The new format of the program expands the music they could play to “beyond oldies”, that is, Vietnamese songs from 1930s to 1990s at most. In teasers, they said that the programme would even dig deeper to the songs that people are forgotten, or “never heard in your life”. When I listened to the first episode of the program under the new format, the presenter talked about details of the pre-1950s era of Vietnamese music, with he enthusiastically said about how he loved listening to music on tapes, meeting people and digging oldies songs from 1930s and 1940s, in which, because recording technology in Vietnam was not yet developed, and there were very few singers in the Vietnamese music industry at that time (and not all could capable of singing certain types of songs), so music records of those lesser-known songs were rare or hardly exists until some time later, when, as the lyrics notes were kept, they could use that lyrics to make a rare recording of these songs. On top of that, he has quite a lot of knowledge about how Vietnamese music industry looked like prior to 1950s. At least three songs he played on-air were made before 1950 (!).

In the last 10 minutes of the episode, the presenter suddenly switched to a whole different era of music industry - the 1980s. The 1980s was when contemporary music and music requests were limited to weekend, with a half-hour “Music On Demand” at half past 7 every morning on VOV National, as well as “Music On Demand” on TV (HTV9 in Saigon and VOH on radio in Saigon as well). This was in contrast of Australia, as well as Western world at that time, when you had so many music formats to choose at that time (of course, except really rural places with solus market). Of course, things have changed considerably since the launch of VOV3 (in 1990) and 91FM (in 2009). And the last two songs he played were from the 1980s, when Vietnam was living in “easy listening” era, but has differed from the wartime era, when it somewhat comparable to "adult standards) instead.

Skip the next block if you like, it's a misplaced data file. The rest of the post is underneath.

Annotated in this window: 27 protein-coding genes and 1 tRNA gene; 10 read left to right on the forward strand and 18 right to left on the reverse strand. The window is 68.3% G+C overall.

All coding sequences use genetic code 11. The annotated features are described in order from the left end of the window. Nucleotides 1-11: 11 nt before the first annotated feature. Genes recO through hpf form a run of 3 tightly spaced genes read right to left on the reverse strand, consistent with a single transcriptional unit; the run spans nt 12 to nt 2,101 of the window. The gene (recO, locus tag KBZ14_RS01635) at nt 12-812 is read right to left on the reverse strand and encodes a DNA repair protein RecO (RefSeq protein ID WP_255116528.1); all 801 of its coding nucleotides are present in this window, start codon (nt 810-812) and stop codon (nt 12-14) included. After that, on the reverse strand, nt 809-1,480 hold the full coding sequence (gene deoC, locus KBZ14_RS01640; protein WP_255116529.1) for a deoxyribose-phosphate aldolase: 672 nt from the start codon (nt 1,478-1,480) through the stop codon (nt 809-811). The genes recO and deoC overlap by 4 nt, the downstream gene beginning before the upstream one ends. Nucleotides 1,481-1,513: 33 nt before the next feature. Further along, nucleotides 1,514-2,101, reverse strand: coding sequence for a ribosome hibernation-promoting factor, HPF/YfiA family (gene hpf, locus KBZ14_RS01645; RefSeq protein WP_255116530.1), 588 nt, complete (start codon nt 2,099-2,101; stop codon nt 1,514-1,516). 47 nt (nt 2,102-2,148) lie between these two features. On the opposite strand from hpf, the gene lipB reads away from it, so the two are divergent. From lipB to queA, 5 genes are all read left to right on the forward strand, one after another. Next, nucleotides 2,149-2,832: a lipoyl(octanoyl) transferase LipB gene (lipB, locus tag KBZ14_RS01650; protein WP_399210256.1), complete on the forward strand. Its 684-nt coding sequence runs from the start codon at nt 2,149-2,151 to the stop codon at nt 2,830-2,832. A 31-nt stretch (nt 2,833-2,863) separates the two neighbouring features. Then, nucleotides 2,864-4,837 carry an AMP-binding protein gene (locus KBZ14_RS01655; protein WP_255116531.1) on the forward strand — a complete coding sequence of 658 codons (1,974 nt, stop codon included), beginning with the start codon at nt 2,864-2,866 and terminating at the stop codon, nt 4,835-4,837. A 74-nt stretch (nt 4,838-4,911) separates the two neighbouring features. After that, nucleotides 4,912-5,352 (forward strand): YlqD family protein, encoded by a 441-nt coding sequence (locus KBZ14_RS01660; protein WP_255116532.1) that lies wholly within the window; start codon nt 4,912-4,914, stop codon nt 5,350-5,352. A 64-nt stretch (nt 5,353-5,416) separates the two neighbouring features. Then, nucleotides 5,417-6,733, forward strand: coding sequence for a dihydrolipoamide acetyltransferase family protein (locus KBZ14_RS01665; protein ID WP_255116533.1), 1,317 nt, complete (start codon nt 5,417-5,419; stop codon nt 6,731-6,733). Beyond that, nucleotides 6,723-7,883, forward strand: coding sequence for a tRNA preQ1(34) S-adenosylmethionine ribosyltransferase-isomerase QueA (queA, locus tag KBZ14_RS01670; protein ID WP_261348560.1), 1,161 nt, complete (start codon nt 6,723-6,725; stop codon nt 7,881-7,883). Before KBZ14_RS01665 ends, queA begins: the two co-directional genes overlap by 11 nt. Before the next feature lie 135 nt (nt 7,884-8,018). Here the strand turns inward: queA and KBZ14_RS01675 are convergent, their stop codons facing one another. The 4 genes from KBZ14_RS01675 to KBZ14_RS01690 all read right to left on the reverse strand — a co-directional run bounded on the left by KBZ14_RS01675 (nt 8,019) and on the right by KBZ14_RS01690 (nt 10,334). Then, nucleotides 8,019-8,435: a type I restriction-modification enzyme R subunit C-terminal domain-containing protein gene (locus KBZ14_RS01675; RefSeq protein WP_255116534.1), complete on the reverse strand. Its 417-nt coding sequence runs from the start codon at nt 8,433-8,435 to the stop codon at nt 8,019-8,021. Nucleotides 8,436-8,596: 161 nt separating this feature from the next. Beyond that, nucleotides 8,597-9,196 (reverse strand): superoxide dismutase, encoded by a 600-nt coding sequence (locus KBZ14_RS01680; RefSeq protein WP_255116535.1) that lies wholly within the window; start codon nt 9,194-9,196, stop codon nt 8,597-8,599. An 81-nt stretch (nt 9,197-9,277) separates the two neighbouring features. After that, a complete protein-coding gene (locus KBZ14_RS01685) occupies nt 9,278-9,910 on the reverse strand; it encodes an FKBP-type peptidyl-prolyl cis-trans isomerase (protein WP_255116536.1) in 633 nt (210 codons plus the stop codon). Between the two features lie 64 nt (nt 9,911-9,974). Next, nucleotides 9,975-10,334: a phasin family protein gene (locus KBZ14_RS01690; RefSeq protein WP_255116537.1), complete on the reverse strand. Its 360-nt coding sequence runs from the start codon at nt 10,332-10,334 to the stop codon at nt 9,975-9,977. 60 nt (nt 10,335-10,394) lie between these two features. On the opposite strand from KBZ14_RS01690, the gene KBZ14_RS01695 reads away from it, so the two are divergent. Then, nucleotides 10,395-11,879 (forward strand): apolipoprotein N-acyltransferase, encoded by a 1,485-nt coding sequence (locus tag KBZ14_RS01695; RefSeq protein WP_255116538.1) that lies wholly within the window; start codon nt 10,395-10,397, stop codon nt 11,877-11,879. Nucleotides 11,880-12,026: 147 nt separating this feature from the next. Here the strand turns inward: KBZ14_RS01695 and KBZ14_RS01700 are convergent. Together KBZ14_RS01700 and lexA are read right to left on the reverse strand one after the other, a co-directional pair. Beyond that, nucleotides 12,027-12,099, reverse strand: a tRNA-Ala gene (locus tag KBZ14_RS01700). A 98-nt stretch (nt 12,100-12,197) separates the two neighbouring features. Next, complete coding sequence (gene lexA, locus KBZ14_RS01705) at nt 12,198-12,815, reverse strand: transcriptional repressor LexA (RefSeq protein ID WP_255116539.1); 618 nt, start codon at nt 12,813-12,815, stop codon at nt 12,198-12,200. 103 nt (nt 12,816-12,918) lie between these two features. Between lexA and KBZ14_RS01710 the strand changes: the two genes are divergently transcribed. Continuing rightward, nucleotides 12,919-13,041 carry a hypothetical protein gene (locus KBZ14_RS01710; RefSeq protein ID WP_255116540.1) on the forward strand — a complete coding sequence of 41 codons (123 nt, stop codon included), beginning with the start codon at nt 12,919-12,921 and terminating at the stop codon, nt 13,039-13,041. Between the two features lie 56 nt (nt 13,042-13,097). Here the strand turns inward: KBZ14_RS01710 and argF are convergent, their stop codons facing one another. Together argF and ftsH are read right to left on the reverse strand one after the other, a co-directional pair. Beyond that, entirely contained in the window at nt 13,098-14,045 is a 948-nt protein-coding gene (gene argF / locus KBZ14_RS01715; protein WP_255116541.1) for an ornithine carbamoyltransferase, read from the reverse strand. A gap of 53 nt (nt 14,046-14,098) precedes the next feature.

Through I never promote Vietnamese music programs on this thread (assuming that not many members at Mediaspy understand Vietnamese language), but I think it really worth a try, especially that it sounds like a fiction to a “mainstream” radio station to plays pre-1950s music, let alone the network that boasts themselves that is the “most listened-to radio service” in a country, it sounds very uneconomical and strange to play songs from pre-1950s, especially on (semi-)regular basis. However, as most of you guys here seems to be dissastified with the current radio format situation in the West, it is very worth a listen to escape from the currently sh*thole reality.